KF: Primarily self-practice but what that looks like has shifted so many times. In the last year, it’s really taken a turn away from the physical practice and more towards the emotional and spiritual. I can’t tell you the last time I actively took a class at a studio. When you're tuned into what you need energetically, you can focus on that solely in a self-practice better than a class could at that moment, but I’ll pop into a friend's class every once in awhile or if I’m looking for some extra inspiration. So my self-practice is different every day. Sometimes I’ll do 3 sun salutations, a hip opener, a restorative backbend and a 25 min savasana. I assess my energy and my needs for that day and go from there. I never just go, ok 1 hour, go, make it one hour. If I have only 20 minutes in a day I’ll say ok, what do I need right now? And do the poses I need.
TP: What is the biggest lesson you've received from yoga?
KF: The grounding factor. It brings me back to what is real and what is really inside and what’s important. It reminds me that we’re here for a deeper purpose than just the physical.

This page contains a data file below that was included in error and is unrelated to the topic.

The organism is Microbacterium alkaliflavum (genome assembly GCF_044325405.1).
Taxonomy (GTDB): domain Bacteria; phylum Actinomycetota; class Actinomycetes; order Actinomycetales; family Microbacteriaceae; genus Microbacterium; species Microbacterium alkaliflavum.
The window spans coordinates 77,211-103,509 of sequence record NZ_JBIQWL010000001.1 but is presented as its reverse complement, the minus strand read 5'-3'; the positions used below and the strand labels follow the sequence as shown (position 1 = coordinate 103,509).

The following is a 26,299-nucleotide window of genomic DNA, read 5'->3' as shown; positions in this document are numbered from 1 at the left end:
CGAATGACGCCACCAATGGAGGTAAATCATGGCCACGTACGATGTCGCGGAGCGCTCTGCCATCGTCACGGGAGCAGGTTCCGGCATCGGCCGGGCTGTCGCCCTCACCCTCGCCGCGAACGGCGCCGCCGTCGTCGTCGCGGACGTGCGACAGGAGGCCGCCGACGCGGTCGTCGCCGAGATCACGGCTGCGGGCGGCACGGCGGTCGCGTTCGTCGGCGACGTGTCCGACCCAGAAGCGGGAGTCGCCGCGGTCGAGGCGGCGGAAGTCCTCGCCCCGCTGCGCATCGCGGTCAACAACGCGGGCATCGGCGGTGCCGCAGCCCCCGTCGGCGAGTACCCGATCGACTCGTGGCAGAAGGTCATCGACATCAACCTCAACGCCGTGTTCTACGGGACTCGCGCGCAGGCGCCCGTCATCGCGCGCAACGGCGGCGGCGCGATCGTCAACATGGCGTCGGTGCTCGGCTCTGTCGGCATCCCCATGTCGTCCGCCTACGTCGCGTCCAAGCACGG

TP: What would you say to someone who's on the fence about starting a yoga practice or a little confused about yoga in general?
KF: When people ask me this question I think it’s a timing thing. I’ll hear stories of people who started 2 years ago and hated it or stopped, I think it’s because they weren’t ready for it yet, or they didn’t have the right teacher. I have a lot of friends outside of what I do and I always leave the door open but never push them through it. I’ll offer things up about how it makes me feel good but the timing has to be right on their end. I’m never trying to sell it, it’s deep on it’s own, if they’re interested they will walk through themselves, it’s a timing thing.
TP: What is your favorite yoga pose and why?
KF: Handstands used to be it because I thought I would never be able to do it. But now it’s restorative fish. I like to think of it like this, when I’m laying down on my back in a pose that is pretty vulnerable, your not activating anything so it reminds me of a lake and it’s like the water around me is pretty muddy, and the deeper stuff starts coming to the surface. This pose helps me release the stored emotional stuff. I’ve had many cry sessions in this pose. It’s been really healing for me. Also, savasana…it’s totally underrated!
TP: What is your least favorite yoga pose?
KF: Chair Pose. I just hate it. Anything that’s strength based that you’re just holding I hate it, but especially chair pose. I know I need it but I just won’t do it at home in my self-practice.
TP: As a yoga teacher myself, I've been reflecting more on what my role as a teacher is, what my purpose is during class for my students - what's your take on that for yourself as a teacher?